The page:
Frankie Dettori was banned for eight days following his ride aboard Master Of Reality in the Lexus Melbourne Cup.
Partnering the Joseph O’Brien-trained runner, Dettori passed the post in second place behind Vow And Declare after a tight four-way finish to the two-mile prize, with Prince Of Arran third and Il Paradiso fourth.
However, Dettori’s mount drifted across the track in the final half-furlong, impeding the run of Il Paradiso, who was trying to challenge between Master Of Reality and Vow And Declare.
Wayne Lordan had to stop riding aboard Il Paradiso, who is trained by O’Brien’s father Aidan, and the stewards quickly called an inquiry before eventually opting to demote Master Of Reality to fourth and suspend Dettori until November 14.
"I feel like crying," was Dettori's only comment in the immediate aftermath of the 159th edition of the two-mile contest.
The Charlie Fellowes-trained Prince Of Arran was promoted to second – one place better than last year – with Il Paradiso boosted to third.
Joseph O’Brien won the 2017 Melbourne Cup with Rekindling and he was disappointed Master Of Reality could not give Dettori his first win in the race, with the Italian having twice finished second in 1999 and 2015.
He told www.theage.com.au: “I’m more gutted for Frankie than I am for myself. I’ll be back.
“I don’t know if Frankie is ever going to win this race.”
Dettori has enjoyed a stellar year with 19 Group One winners to his name, including three wins for supermare Enable and another Stayers’ Million prize with Stradivarius.
However, he has endured a luckless run at Flemington, with his 17th ride on Master Of Reality resulting in a suspension that began immediately on Tuesday and ends on November 13, after pleading guilty to a charge of careless riding.
It is not the first time Dettori has fallen foul of the stewards in the Melbourne Cup, with the rider suspended for a month and fined $20,000 for causing interference on runner-up Max Dynamite four years ago. He was also suspended for a month for careless riding on Mamool in 2004.
Owner Nick Williams added: “I’m shattered for him, nothing would have been better for Master Of Reality to have won the race for him.”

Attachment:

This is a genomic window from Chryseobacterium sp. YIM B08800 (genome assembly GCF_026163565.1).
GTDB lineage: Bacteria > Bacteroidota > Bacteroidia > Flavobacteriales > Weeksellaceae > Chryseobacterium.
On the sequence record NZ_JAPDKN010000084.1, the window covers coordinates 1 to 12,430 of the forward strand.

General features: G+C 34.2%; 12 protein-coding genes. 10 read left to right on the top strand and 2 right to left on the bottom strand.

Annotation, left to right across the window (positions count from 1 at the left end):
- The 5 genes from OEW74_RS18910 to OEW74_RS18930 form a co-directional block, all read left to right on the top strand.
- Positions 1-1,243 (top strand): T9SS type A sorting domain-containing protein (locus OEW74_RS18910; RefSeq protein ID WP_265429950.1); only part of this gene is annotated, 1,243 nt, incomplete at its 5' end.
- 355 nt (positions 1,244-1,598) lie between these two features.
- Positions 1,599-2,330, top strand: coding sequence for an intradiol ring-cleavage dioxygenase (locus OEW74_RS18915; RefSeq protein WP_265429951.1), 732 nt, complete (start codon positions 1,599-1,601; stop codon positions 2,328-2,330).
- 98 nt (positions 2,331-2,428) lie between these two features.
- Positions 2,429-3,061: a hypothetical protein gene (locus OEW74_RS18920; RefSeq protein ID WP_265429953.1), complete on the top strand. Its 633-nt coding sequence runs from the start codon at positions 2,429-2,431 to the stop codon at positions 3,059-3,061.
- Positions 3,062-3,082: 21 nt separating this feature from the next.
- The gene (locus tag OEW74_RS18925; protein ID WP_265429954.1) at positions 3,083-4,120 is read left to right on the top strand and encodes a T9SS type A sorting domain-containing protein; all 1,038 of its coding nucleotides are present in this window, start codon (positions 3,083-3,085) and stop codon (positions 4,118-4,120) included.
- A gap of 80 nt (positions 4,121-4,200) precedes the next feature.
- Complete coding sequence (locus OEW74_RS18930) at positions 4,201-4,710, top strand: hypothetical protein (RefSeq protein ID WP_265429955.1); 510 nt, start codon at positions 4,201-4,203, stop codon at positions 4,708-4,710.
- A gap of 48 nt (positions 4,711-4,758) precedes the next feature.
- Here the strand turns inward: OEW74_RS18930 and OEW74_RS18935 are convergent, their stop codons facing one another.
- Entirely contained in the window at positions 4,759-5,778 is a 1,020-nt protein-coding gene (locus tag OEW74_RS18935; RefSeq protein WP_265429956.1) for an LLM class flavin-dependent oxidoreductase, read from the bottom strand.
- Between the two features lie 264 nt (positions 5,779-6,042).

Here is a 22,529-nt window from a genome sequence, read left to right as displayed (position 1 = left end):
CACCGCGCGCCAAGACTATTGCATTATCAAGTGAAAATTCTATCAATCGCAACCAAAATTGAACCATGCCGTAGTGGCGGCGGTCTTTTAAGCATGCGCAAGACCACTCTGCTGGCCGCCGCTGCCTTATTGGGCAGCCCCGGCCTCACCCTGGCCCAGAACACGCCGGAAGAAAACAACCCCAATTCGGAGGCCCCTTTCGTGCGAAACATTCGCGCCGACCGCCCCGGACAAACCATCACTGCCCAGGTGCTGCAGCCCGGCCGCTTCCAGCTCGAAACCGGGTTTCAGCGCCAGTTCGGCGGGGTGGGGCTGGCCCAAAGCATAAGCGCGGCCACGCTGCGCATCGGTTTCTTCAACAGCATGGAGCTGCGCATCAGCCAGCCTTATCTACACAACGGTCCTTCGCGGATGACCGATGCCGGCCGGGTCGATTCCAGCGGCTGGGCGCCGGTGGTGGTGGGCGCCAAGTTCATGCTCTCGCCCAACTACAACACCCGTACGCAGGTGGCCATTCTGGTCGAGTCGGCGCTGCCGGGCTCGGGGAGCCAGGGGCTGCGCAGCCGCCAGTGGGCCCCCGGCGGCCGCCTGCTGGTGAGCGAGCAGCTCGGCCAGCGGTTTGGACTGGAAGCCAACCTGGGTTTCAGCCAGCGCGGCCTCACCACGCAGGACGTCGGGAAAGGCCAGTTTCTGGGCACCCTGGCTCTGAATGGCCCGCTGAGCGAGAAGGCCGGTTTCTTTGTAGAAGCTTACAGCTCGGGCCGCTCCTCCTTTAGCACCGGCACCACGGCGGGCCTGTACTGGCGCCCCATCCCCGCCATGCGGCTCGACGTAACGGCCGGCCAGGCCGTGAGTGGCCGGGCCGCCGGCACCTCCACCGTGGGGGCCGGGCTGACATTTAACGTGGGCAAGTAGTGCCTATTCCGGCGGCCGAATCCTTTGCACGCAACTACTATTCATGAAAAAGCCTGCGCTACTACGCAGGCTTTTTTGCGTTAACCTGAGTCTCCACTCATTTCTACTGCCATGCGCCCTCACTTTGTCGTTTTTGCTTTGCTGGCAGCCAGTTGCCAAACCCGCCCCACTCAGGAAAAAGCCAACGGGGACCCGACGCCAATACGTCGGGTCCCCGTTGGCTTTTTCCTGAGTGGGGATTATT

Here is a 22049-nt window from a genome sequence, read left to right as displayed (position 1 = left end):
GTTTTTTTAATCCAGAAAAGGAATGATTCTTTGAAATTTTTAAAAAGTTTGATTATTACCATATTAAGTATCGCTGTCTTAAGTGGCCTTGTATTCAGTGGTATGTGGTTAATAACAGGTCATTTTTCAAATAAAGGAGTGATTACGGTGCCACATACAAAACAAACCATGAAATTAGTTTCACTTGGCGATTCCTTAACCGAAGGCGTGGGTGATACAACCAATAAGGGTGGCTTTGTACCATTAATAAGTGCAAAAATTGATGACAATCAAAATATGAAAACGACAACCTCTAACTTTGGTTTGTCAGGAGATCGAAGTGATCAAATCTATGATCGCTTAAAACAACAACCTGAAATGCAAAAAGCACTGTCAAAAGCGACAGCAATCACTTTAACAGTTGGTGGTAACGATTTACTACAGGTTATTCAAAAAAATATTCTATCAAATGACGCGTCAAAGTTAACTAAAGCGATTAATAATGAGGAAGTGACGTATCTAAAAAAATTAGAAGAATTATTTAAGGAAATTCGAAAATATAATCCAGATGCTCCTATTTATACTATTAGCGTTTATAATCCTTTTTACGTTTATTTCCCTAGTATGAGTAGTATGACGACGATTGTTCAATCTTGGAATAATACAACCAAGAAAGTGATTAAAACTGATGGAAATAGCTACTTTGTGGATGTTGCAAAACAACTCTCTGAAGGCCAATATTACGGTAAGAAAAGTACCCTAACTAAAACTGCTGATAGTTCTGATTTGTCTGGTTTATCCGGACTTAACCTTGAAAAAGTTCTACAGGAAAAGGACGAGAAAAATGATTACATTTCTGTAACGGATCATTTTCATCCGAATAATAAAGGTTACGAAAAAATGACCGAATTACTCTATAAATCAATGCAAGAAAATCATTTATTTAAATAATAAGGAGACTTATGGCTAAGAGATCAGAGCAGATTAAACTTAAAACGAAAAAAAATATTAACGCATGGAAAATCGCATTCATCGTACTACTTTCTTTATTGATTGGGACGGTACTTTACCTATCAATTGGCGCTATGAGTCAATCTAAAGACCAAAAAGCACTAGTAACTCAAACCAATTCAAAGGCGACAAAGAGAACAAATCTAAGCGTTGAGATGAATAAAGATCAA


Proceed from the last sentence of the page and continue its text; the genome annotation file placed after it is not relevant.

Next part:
Dettori is scheduled to start a four-week riding stint in Japan from next weekend.
Prince Of Arran delighted Fellowes with his run, adding to his Geelong Cup win, and next year’s Melbourne Cup is already on the radar.
He told www.racing.com: “He’s an unbelievable horse, he absolutely loves it out here.
“In maybe another five yards we weren’t far away from being in front.
“I think that was a better run this year than last year – we came so close.
“It was different this year because last year I thought we were going to win at one stage, but there wasn’t a moment this year that I thought we were going to get it until literally the final five yards.”
Fellowes has further international options to consider for Prince Of Arran now, including the Japan Cup and Hong Kong Vase.
He added: “He is amazing and also a credit to Natasha (Eaton) who has just done the most wonderful job plus all those at home who don’t get the credit, I wish they could be out here to experience this but they’re not.
“It’s a team effort and to do that two years in a row, is a remarkable achievement. We’ll try to do it again next year. Third time lucky next year?”
There was a sting in the tail for jockey Michael Walker though, who was banned for seven meetings for excessive use of the whip.
Lordan was satisfied with Il Paradiso’s effort, saying: “Would’ve done with jumping a bit quicker. (He) didn’t get an ideal position, but ran well.”
Charlie Appleby’s Cross Counter became the first British-trained winner last year, but had to settle for eighth under top weight this time while Richard Hannon’s Raymond Tusk was 16th.
Aidan O’Brien also saddled Magic Wand (10th) and Hunting Horn (15th) while Twilight Payment (11th), Latrobe (18th) and Downdraft (22nd) all finished down the field for Joseph O’Brien.
Ger Lyons’ Ebor winner Mustajeer finishing 23rd of the 24 runners for new trainer Kris Lees, with a number of jockeys pointing to a slow early pace having gone against their mounts.
It was a first Melbourne Cup win for Williams, who missed out on victory with Dunaden in 2011 due to suspension.
He said: “Of my riding career, it’s absolutely the biggest moment.
“I was born into a racing family and I know I keep thanking all my team, but my success is because of my team, it’s because of my upbringing with my parents, my two brothers and the people I have around me.
“I said to my wife (in 2011) that we’ve won the Melbourne Cup, but unfortunately I was suspended and I couldn’t ride Dunaden.
“When Danny O’Brien confirmed me (for the Melbourne Cup) on Vow And Declare, I said to my wife again that we were going to win the Melbourne Cup, I was that confident after the Caulfield Cup.”
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